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B-N water reclamation district could disconnect plastics recycler from sewer system

An arial view of a wastewater treatment plant and abutting nature preserve
Bloomington-Normal Water Reclamation District
Photo shows the Bloomington-Normal Water Reclamation District's wastewater treatment plant near Heyworth.

A long-running series of issues public bodies have had with a plastics recycler in Bloomington could enter a new phase.

At a special board meeting on Monday, the Bloomington Normal Water Reclamation District [BNWRD] will consider the unusual step of revoking the wastewater discharge permit of Akshar Plastics, a subsidiary of Bell International LLC.

The company website indicates Akshar takes in and processes various grades of used plastic at its facility located between East Bell Street and Croxton Avenue in Bloomington. The formal address is 1100 S. Bunn St.

“Collected plastic is sent to a reclaimer, like Akshar Plastic Recycling, who will sort [by type of plastic], grind, and clean the plastic. The cleaned and sorted plastic is sent to a manufacturer who will use it as 'feedstock' [i.e., a component of the manufacturing process] to create new products,” states Akshar’s website.

Citing the ongoing case, BNWRD issued only a short statement about its sewer use ordinance that establishes certain requirements for discharging into the sewer system.

“In the event a user is not compliant with the sewer use ordinance, the district is required to take certain actions to protect the sanitary sewer system, and the health and safety of residents and the environment,” said BNWRD.

A person who answered the phone at Akshar Plastics told WGLT the company would call back Monday or Tuesday.

BNWRD held a hearing last week to give Akshar an opportunity to respond to the claimed violations. For now, Akshar remains connected to the sanitary sewer system.

There are at least two ongoing cases involving what the City of Bloomington terms public nuisances. One is set for a hearing April 30. Another involving Akshar’s parent company, Bell International LLC, has a status check scheduled for September.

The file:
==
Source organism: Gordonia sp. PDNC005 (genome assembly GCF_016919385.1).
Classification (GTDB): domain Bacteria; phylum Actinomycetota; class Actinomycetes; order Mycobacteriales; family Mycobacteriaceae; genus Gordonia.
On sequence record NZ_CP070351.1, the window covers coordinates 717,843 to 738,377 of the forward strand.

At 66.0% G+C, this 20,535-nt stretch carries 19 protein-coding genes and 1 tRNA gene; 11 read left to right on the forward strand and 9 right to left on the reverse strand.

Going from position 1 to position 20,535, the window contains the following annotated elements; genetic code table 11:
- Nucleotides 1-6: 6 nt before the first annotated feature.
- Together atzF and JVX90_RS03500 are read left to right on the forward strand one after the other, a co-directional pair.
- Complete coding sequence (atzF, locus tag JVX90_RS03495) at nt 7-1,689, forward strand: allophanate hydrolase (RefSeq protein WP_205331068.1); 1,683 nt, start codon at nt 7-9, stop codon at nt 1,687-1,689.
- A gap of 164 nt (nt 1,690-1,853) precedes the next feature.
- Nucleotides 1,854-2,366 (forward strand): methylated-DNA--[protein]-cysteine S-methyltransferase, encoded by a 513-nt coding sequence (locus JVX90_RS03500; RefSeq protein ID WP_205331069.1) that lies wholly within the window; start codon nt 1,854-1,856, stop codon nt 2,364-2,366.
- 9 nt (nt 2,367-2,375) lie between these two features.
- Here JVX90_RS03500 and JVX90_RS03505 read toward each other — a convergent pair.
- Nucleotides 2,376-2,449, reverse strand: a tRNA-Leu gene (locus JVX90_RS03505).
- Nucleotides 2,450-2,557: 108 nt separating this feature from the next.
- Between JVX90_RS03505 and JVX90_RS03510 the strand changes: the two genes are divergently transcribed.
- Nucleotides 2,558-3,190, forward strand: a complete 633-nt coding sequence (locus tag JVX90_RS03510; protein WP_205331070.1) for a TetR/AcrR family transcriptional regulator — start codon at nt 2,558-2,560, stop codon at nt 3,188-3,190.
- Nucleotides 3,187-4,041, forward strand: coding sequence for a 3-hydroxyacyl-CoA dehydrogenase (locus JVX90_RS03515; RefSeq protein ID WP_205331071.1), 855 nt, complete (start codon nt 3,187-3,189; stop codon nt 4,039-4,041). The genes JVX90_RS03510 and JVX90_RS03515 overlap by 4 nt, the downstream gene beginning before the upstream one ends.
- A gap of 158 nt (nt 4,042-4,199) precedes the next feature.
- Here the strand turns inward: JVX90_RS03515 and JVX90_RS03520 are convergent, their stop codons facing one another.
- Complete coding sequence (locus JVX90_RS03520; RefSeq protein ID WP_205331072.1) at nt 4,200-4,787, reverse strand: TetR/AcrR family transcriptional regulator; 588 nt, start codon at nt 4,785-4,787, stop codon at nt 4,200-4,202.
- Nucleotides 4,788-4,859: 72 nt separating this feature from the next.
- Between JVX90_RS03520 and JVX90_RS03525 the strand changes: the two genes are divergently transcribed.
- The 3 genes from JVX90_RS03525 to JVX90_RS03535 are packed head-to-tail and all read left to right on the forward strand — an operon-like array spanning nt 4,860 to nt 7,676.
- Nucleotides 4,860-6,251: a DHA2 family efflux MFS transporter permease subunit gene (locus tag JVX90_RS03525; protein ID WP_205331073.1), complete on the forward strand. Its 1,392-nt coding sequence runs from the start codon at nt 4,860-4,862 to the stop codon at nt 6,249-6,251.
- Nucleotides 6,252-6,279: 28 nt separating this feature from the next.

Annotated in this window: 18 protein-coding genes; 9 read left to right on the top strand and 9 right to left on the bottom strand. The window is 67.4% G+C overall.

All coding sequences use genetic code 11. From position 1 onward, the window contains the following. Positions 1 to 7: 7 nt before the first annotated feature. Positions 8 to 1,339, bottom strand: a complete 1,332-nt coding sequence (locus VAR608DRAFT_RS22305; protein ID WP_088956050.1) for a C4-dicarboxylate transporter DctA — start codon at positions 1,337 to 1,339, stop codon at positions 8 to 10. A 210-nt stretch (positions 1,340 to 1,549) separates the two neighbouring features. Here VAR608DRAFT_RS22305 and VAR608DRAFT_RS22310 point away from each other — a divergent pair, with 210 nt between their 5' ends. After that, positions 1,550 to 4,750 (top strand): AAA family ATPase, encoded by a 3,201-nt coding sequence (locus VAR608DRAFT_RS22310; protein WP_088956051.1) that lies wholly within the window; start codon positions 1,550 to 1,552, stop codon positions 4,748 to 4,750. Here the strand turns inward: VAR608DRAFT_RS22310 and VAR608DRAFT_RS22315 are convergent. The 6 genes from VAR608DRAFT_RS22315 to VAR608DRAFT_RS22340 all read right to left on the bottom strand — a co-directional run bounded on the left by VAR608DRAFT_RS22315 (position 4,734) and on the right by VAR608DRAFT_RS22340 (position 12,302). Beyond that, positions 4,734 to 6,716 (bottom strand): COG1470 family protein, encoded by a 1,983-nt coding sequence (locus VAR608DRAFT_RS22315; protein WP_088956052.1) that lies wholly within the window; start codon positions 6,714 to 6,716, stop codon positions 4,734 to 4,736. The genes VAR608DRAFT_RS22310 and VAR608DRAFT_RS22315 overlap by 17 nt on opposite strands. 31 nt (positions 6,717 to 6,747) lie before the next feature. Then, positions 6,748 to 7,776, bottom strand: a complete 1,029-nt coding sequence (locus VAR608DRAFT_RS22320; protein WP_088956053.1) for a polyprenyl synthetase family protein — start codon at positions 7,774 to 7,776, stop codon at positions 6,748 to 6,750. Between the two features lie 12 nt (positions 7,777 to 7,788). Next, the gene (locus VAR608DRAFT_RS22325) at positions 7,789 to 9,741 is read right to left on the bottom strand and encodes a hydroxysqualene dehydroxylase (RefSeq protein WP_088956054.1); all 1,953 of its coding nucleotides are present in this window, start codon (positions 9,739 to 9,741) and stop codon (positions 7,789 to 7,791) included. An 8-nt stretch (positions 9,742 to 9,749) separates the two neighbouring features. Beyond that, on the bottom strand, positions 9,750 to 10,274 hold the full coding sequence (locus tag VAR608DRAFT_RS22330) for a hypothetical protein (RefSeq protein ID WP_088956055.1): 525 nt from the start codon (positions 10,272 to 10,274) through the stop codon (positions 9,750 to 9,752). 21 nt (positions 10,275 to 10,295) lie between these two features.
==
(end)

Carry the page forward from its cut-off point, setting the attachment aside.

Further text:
It is not the first time the city has acted against Akshar.

"In 2022, based on numerous property maintenance and zoning violations at the property, a judgment of $60,000 was entered and has been paid. In September of ‘23, a judgment in the amount of $181,000 was entered against them in administrative court,” said a city spokesperson.

The larger fine has not been paid, but the judgment was mutually agreed to, said the city.

“Several property maintenance and zoning code violations remained unremedied at the property for a period of time that justified fines in that amount,” said the spokesperson.

If it remains unpaid, the city could begin collection efforts.

“In May of 2023, the city obtained an injunction against both companies [Bell and Akshar] prohibiting them from recycling and other industrial activities prohibited by the city’s zoning code,” said the city.

And in 2020, the city forced Akshar and Bell to clean up a large pile of thousands of car seats. At the time, city officials termed it an "illegal junk yard." Akshar paid nearly $38,000 in that case. The car seats had been collected at Walmart stores nationwide for recycling.

Nearby residents had complained of rodents and bad odors emanating from the property.

WGLT Senior Reporter Charlie Schlenker has spent more than three award-winning decades in radio. He lives in Normal with his family.